We might therefore consider if perhaps could be part of the Satisfaction Conditions, but this would make little sense. The Satisfaction Conditions are the hearer’s conditions so to speak, they must remove whatever obstacle is keeping the hearer from carrying out the action(s) desired by the speaker. There is little if anything in the participants’ comprehension of the text that indicate that perhaps could remove the obstacle that keeps the hearer from complying with the speaker’s request. On the contrary the imperative does this on its own. If perhaps was attached to the imperative in this sense, then the paraphrasing would read: I hereby say: you perhaps include, in which case the action indicated by the imperative would actually be softened. But this does not reflect the comprehension of the native speakers. If this were the case, then we would not expect to see a majority in favour of Change in regard to the Willingness to change. In other words, perhaps cannot be connected to the imperative alone but must be associated with something more.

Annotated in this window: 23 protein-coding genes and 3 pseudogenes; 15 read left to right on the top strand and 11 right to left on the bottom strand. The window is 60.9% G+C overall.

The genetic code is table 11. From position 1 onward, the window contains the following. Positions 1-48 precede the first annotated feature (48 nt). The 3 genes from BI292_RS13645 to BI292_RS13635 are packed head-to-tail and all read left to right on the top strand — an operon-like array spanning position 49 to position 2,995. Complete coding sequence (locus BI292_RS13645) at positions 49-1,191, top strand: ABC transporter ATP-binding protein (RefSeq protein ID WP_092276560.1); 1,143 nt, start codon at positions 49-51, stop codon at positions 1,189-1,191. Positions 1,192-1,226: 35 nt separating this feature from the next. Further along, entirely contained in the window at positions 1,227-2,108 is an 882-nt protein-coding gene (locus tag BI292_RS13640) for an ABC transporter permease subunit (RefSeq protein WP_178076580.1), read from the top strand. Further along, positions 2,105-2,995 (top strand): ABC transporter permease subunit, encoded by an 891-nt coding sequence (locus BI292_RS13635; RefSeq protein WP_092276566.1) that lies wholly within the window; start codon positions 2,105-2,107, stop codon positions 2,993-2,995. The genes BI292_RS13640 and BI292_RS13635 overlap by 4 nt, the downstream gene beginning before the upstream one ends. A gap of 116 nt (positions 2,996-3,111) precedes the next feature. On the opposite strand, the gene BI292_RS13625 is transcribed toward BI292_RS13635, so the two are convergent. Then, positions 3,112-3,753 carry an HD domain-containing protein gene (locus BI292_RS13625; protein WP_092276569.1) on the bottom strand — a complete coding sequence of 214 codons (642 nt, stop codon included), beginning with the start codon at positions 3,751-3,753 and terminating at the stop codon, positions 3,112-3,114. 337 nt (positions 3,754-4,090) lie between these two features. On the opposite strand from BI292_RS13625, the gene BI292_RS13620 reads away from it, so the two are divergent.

If perhaps was part of the speaker’s naming of the solution to the problem, then it would function as a sentence adverbial and the paraphrase would be: I hereby perhaps say: you include more details, which would mean that perhaps would affect both the speaker’s Intention and the hearer’s Willingness to Change. In terms of Intention, this was interpreted as mainly a Suggestion, Piece of Advice or Request in which case you could argue that especially Suggestion and Piece of Advice could be brought on by perhaps functioning as a sentence adverbial. Yet as mentioned the native speakers’ Willingness to Change was clearly in favour of yes to changes, which seems to argue against a comprehension of perhaps as affecting the entire sentence. So what then might it be? It would seem that perhaps is an index pointing to something else, something at a higher level than even sentence level.